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PolitiFact Florida On Post-Parkland Gun Claims

Sen. Cory Booker D-N.J., questions Homeland Security Secretary Kirstjen Nielsen during a hearing before the Senate Judiciary Committee on Capitol Hill,  Jan. 16,  in Washington
AP Photo/PolitiFact Florida
The Florida Channel
Leon County Judge John Cooper on June 30, 2022, in a screen grab from The Florida Channel.

Do just one percent of licensed gun dealers supply more than half the guns recovered in crimes? And is Florida one of the only states that prohibits a gun registry? WUSF's Steve Newborn gets the answers from PolitiFact Florida's Allison Graves.

Click here to listen to the conversation between WUSF's Steve Newborn and Allison Graves of PolitiFact Florida

As tens of thousands of students across the country walked out of their schools to protest gun violence, members of the U.S. Senate Judiciary Committee examined school safety procedures and gun policies ahead of the Parkland school shooting.  

During the hearing, Sen. Cory Booker, D-N.J., repeated a talking point among people who support gun restrictions and expressed the need to keep guns out of the hands of criminals. He said most guns used in crime come from only a handful of places.

"We know the research shows that 1 percent of licensed dealers supply a whopping 57 percent of the guns that are recovered in crimes," Booker said March 14, a month after the school shooting at Marjory Stoneman Douglas High School.

Here's PolitiFact Florida's ruling on that claim:

Leon County Judge John Cooper on June 30, 2022, in a screen grab from The Florida Channel.
The Florida Channel

Booker's point matches data from a 2000 reportfrom the federal Bureau of the Alcohol, Tobacco and Firearms Department.

The report found that 1.2 percent of licensed gun dealers accounted for more than 57 percent of the crime guns traced to current dealers in 1998. The study looked at the number of licensed retail dealers and pawnbrokers nationwide and aimed to track the movement of a firearm recovered by law enforcement officials from its first sale by the manufacturer.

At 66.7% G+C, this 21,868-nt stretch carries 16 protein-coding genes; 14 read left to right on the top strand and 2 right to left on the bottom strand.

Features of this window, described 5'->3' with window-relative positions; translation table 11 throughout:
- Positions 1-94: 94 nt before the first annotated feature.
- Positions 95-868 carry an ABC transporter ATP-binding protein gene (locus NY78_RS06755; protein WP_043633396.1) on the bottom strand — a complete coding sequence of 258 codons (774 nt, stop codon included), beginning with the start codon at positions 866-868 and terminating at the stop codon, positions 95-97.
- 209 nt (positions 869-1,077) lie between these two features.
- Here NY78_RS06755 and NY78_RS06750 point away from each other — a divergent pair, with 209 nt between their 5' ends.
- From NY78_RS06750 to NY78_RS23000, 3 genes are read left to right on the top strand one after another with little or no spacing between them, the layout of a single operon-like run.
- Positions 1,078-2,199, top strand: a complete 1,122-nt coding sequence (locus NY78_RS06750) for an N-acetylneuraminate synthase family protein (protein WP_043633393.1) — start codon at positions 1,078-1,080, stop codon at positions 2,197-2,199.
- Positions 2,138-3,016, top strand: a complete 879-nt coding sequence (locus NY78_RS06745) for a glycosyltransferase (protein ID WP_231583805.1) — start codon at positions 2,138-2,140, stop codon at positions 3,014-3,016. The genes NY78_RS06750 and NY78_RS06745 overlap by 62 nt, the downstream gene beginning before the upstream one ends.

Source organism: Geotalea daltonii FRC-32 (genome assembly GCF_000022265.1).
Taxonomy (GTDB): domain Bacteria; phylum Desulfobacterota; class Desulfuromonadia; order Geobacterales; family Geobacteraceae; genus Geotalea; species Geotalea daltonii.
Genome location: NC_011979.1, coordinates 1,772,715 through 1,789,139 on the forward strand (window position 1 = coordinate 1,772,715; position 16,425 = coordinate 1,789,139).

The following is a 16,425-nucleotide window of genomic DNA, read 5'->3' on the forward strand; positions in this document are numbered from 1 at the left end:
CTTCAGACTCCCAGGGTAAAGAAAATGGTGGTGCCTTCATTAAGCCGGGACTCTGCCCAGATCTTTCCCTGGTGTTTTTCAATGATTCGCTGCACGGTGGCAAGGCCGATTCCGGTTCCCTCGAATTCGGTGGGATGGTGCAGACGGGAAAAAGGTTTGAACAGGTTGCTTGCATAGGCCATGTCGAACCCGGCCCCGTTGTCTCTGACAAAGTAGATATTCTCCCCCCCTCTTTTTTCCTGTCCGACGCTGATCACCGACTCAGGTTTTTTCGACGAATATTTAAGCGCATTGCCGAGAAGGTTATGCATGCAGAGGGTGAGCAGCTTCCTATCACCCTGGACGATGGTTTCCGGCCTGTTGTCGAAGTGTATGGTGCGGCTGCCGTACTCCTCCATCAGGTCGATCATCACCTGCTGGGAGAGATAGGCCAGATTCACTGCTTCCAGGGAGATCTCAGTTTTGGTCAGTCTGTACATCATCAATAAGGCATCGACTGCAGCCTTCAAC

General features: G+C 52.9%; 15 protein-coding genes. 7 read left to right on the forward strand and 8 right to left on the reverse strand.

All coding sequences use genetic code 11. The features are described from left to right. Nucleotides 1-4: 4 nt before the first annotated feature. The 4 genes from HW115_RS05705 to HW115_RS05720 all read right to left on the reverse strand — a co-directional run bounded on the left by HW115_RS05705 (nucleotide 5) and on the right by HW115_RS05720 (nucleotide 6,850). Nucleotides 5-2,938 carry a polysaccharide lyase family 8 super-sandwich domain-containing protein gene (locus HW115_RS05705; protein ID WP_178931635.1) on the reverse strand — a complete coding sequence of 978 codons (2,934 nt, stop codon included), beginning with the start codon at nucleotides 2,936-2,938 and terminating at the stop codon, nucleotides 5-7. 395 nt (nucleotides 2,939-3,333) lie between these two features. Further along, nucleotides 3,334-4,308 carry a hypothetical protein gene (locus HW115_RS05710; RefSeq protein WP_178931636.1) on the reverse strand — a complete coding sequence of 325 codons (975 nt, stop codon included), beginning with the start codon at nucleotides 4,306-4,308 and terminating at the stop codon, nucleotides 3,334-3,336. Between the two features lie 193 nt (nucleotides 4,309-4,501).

An ATF spokesman said the agency no longer uses that study to evaluate current crime trends.

Frank Kelsey, chief of the public affairs division at ATF, said tracing a gun used in a crime back to a dealer does not necessarily indicate illegal activity by the dealer or its employees. And he noted that a gun might have changed hands any number of times — legally or illegally — before it was used in a crime.

That said, there isn’t any more up-to-date information on the subject — and there’s a reason for that.

In 2003, Congress and the George W. Bush administration, with the support of the National Rifle Association, passed the Tiahrt Amendment, which forbids ATF from sharing information about guns it has traced with the public except with state and local police agencies in the course of a criminal investigation.

Booker’s statement is partially accurate but leaves out important information about the study's age. We rate this claim Half True.

Continuing our look at guns claims in the wake of the Parkland shootings, State Sen. Perry Thurston, D-Fort Lauderdale, is calling for reversing a law that restricts information on gun purchases.

During a state Senate rules committee meeting, he said Florida is one of only 10 states that totally ban "a statewide gun registry."  And that, he says, leaves law enforcement "in the dark" as they try to figure out if a threatening person has a weapon or not.

Here's PolitFact Florida's ruling on Thurston's claim:

Leon County Judge John Cooper on June 30, 2022, in a screen grab from The Florida Channel.
The Florida Channel

Florida law does prohibit a firearm registry, based on Florida Statute 790.335:

"No state governmental agency or local government, special district, or other political subdivision or official, agent, or employee of such state or other governmental entity or any other person, public or private, shall knowingly and willfully keep or cause to be kept any list, record, or registry of privately owned firearms or any list, record, or registry of the owners of those firearms."

The rule was added in 2004 when former Republican Gov. Jeb Bush signed HB 155 into law.

Then-Rep. Lindsay Harrington, R-Punta Gorda, sponsored the bill because of concerns from the National Rifle Association, according to a July 2004 St. Petersburg Times (now Tampa Bay Times) article. The story said Harrington was troubled when he heard that law enforcement agencies were collecting data on gun transactions at pawn shops, saying "I don't think we, in America, want that type of thing."

The law echoes this concern. It says such a registry could "become an instrument for profiling, harassing, or abusing law-abiding citizens based on their choice to own a firearm." The statute also says if a registry fell into the wrong hands it could be a "shopping list" for criminals.

So how does Florida’s ban on private firearm records compare to the rest of the country?

A Thurston spokeswoman said his information came from the Giffords Law Center.

The center, which supports gun restrictions, says seven states, including Florida, prohibit any registry of private firearms.

The seven states are Delaware, Florida, Georgia, Idaho, Rhode Island, South Dakota and Vermont. Pennsylvania prohibits registries of long guns.

Only one state, Hawaii, and the District of Columbia require registration of all firearms.

We rate this statement Mostly True.


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Steve Newborn is WUSF's assistant news director as well as a reporter and producer at WUSF covering environmental issues and politics in the Tampa Bay area.